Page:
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Key Points

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  • Differentiate a contaminated urinalysis from urinary tract infection (UTI). Obtain a catheterized urine specimen when the diagnosis is in question.

  • Send a urine culture only when appropriate (pregnancy, recurrent UTI, pyelonephritis, urosepsis, immunosuppression, fever without a source, indwelling bladder catheter).

  • Treat asymptomatic bacteriuria in pregnant patients.

  • Be aware of local bacterial resistance patterns when treating UTI.

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Introduction

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A urinary tract infection (UTI) refers to an infection anywhere in the urinary system in the presence of bacteriuria and symptoms. Cystitis is a lower tract infection of the bladder. Pyelonephritis is an upper tract infection of the kidney. An uncomplicated UTI occurs in patients without comorbidities and with an anatomically and functionally normal urinary tract. Complicated UTI occurs in patients with a functional or anatomic abnormality of their urinary tract or with the presence of serious comorbidities that place the patient at risk for serious adverse outcomes. These comorbidities include pregnancy, diabetes, immunocompromise, cancer, advanced age, and recent hospitalization or instrumentation. Anatomic factors that cause obstruction of urine flow resulting in complicated UTI include prostate enlargement, renal stones, obstructing tumors, and ureteral reflux, compression, or stricture.

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UTI is one of the most common bacterial infections. In 2007, nearly 1.7 million UTIs were diagnosed in U.S. emergency departments (EDs), and 12% required hospital admission. Neonates, girls, and young women are at increased risk for infection. UTI is uncommon in young men; however, men older than 55 years have an increased risk due to incomplete bladder emptying from prostatic hypertrophy. UTI is the leading cause of sepsis in the elderly and the most common hospital-acquired infection.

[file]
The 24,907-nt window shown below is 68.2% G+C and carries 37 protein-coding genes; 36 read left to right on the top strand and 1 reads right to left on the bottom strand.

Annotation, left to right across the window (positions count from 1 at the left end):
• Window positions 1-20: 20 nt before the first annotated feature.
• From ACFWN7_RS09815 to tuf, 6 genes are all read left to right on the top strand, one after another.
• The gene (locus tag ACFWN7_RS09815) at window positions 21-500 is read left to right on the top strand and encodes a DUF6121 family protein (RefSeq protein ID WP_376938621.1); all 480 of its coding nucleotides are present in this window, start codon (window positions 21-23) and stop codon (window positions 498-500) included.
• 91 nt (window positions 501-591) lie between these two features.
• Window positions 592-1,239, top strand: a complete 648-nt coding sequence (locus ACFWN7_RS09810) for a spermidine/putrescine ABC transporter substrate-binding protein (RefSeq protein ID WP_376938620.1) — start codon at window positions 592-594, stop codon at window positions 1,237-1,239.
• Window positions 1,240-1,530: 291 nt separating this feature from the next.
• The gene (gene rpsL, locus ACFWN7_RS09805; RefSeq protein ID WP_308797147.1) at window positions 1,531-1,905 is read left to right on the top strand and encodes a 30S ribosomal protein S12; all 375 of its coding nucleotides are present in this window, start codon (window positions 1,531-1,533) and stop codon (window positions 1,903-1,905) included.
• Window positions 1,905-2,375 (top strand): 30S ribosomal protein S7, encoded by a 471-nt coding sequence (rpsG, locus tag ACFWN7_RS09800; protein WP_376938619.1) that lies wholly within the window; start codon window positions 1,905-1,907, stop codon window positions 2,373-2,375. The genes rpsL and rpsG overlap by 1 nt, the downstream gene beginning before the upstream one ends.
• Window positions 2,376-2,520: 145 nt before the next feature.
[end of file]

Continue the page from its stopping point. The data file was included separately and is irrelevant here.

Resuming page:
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The bacterial organisms that usually cause UTI are the enteric flora that colonize the perineum. Gram-negative aerobic organisms and Escherichia coli are the most common, causing more than 80% of infections. Staphylococcus saprophyticus has the ability to adhere to urinary tract tissue, even with normal urinary flow, and causes 10–15% of UTIs. Other less common causative bacteria include the gram-negative species Klebsiella, Proteus, Serratia, and Pseudomonas.

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Clinical Presentation

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History
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The patient history should be used to determine the presence of UTI, differentiation of upper versus lower tract infection, and the presence of any complicating factors. Uncomplicated cystitis symptoms include urinary frequency, urgency, dysuria, and mild suprapubic pain. Upper tract infection often begins with similar symptoms followed by pain extending to the back or abdomen and may have additional symptoms of fever and vomiting. Other important historical information includes pregnancy, recent hospitalization, immunosuppression, prostatic hypertrophy, urinary stones, and the presence of recent urinary tract instrumentation or bladder catheterization.

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Physical Examination
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Patients with lower urinary tract infection should be afebrile and have normal vital signs. Mild suprapubic tenderness may be present. An external genital examination should be performed to assess for extraurethral causes of dysuria. Pyelonephritis ...

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